The Home Office said in May that Tasers were used 252 times between September 2007 and the end of February. The weapons were discharged in only 31 situations, meaning they were most often used to coerce suspects into standing down when threatening officer or public safety.

Last year, Winnipeg police used or unholstered their Tasers 173 times. They were discharged or touched to a suspect to cause "pain compliance" 103 times.

Compliance with police orders by talking suspects down from their actions and not using force is the mantra of English policing, according to experts and a British Home Office spokesman.

Tim Matthews said this week that historically, English people have shown an aversion to weapons -- a cultural preference that's always influenced how police operate.

"The policy in this country has long been that the police should not generally be armed. That gives a character to our policing that we should not readily give up," Matthews said. "A traditional bobby on the beat, if he needs support, he calls a unit on the radio." The use of weapons by English police is rare, Matthews said. "It must always be a last resort."

A recent paper published by University of Exeter professor Brian Rappert further describes the key difference between North American and British use-of-force policies. "In the U.S., most agencies have in place a use-of-force continuum, (but) in the U.K., the preference is for a less prescriptive 'conflict-resolution model,' " he writes.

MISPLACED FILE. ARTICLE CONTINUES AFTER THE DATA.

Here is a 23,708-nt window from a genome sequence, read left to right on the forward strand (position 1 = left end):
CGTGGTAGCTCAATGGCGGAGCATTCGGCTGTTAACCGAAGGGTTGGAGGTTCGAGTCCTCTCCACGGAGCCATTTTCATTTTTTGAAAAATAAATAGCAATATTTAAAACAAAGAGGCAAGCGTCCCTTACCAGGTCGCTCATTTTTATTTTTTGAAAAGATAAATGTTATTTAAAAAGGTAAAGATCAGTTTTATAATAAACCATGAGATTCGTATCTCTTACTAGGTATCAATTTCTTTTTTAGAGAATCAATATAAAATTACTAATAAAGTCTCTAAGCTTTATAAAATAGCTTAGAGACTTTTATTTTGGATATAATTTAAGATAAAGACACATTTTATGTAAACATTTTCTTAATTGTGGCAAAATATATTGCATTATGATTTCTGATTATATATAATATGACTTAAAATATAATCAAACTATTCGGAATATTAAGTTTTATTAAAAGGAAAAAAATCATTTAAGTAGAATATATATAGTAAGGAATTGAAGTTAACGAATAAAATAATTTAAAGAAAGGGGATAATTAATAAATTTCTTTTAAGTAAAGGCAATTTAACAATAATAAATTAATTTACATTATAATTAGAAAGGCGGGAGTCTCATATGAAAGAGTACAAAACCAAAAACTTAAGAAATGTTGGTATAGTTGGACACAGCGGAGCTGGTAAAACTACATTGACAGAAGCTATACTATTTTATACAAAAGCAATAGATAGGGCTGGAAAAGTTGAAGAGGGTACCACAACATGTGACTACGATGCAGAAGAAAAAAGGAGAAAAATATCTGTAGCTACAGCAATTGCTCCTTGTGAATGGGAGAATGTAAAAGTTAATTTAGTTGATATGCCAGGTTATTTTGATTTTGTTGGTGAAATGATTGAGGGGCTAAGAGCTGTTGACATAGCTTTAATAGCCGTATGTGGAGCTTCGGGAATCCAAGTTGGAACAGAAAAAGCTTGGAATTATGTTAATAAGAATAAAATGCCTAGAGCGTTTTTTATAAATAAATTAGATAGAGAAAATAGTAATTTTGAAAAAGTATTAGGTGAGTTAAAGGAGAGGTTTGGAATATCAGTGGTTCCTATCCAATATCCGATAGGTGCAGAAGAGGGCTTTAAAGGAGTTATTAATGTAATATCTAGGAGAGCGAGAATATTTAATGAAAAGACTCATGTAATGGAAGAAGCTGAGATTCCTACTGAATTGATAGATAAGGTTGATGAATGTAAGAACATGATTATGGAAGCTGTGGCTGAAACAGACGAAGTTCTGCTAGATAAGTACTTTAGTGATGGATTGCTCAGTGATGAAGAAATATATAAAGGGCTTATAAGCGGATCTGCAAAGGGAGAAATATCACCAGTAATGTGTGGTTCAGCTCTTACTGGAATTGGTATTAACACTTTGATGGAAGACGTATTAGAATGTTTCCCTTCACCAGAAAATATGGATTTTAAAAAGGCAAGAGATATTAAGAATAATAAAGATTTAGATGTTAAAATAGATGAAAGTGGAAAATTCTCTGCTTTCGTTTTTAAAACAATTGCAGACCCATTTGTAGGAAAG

What this suggests is that in some places, the belief is that a threat should often be quelled by talking first and shooting later.

Winnipeg police said Thursday that each situation is different and each requires officers to use their own educated judgment. "Ideally, de-escalating is the ideal situation, but they're trained to recognize if a force application is warranted to protect themselves or another person. (If it's warranted), then they're justified in doing so," said Const. Adam Cheadle of the officer safety unit.

It's not known yet what caused Langan, a boy standing 5-foot-6 and weighing 145 pounds, to die. The provincial medical examiner, Dr. Thambirajah Balachandra, said it could take months for additional tests to be completed before an official cause of Langan's death can be determined.

Police Chief Keith McCaskill said that historically, there's been "a number" of cases where officers have used their Tasers when dealing with suspects armed with weapons, including knives, and serious injury didn't occur.

"If the device wasn't there, a firearm would have been the only other option available to officers."